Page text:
Food Day 2012: From Garden to Table References

For Food Day this year I presented a lecture again for UC Davis Medical Center Employees and the topic was gardening. I admit, although I have a Satsuma Mandarin farm, I feel like I am still a novice when it comes to gardening. I have no advanced degrees or formal training, and everything I know about growing food is partially due to reading books and looking stuff up online, but mostly due to trial and error. However, there are a few references and resources that I go back to again and again, year after year, and I thought I would use this post to share these references with my readers and those who attended my talk yesterday.

Here is a photo of our fairly traditional garden, taken in the spring.

From the back to the front and left to right you can see raspberries, English peas, artichokes, onions and garlic, “Lacunato” kale, chard, shallots, thyme, rosemary, parsley, dill, mesclum salad mix, “Little Gem” lettuce and “Bloomsdale” spinach.

Almost all of my favorite seeds come from the following 4 companies:

Baker Creek Seed company:

Renee’s Garden Seed:

Peaceful Valley Farm Supply:

Botanical Interests:

These are recommended sources in the Sacramento/ Northern California area for plants and seeds:

Peaceful Valley Farm Supply Grass Valley:

Eisley’s Nursery Auburn:

Harmony Farm Supply Sebastopol:

Orchard Supply:

Sacramento Natural Foods Coop:

Whole Foods Market:

Talini’s nursery East Sacramento:

Next, my favorite gardening books (I admit, these are oldies and may only be available used). When I started gardening, the web was not available, so I had to look every thing up in books. Can you imagine that?!!“How to Grow More Vegetables” by John Jeavons, “Vegetables: How to Select, Grow and Enjoy” by Derek Fell (HP Books) and The Sunset New Western Garden Book.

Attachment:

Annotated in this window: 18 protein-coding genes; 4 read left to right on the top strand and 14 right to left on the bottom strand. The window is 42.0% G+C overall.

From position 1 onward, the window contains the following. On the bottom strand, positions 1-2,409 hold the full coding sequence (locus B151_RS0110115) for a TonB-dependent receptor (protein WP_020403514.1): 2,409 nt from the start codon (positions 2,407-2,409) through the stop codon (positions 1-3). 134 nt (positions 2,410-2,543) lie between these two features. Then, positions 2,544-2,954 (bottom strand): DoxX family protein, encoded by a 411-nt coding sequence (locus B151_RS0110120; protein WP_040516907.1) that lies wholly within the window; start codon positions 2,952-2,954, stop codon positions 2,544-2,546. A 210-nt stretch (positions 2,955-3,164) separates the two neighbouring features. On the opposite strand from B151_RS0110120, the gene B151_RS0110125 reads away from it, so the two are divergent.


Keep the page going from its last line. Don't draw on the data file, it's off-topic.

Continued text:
Of course, nowadays, most of us use the web instead. How lucky are modern beginning gardeners to have so many great online gardening resources available for free? These are some great links:

Peaceful Valley Farm Supply

Dave Wilson Nursery

UCDavis Garden Web

UCDavis Home orchard

The following download is a full gardening book for beginners:

Vegetable garden handbook for beginners

This download is a vegetable planting guide. I like it because it has planting dates and harvest dates. Many guides only list planting dates:
UC Davis Plant Science Vegetable Planting Guide:
Even though I like to use the web as a primary gardening resource too now, I have found that when I am pruning fruit trees, I want to take a book out in the field that I can refer to while pruning.  The following are my well worn pruning handbooks:
The Sunset Pruning Handbook, Pruning: How to Guide for Gardeners by HP books, and my all time favorite: How to Prune Fruit Trees by R. Sanford Martin.
Years before he became famous for his book “The Omnivore’s Dilemma” I read “Second Nature: A Gardener’s Education” by Michael Pollan, and it has remained on my short list of all time favorite books ever since.  It is highly recommended as an entertaining and enlightening read on the challenges and rewards and philosophical dilemmas of gardening. You might call it his “gardener’s dilemma”.
Finally, you will want to know what to do with all that beautiful food you have grown. The next step from planting and harvesting is preservation of the harvest. I highly recommend using a reputable source for preserving food, especially when canning and drying. The following are my trusted sources for food preservation:

National Center for Home Food Preservation:

Ball Blue Book :

Also Ball has a good website with recipes:

UCDavis: includes USDA Complete guide to home canning pdf download:

UC Davis home food preservation and storage website:

© 2012. Dayna Green-Burgeson RD, CDE. All Rights Reserved.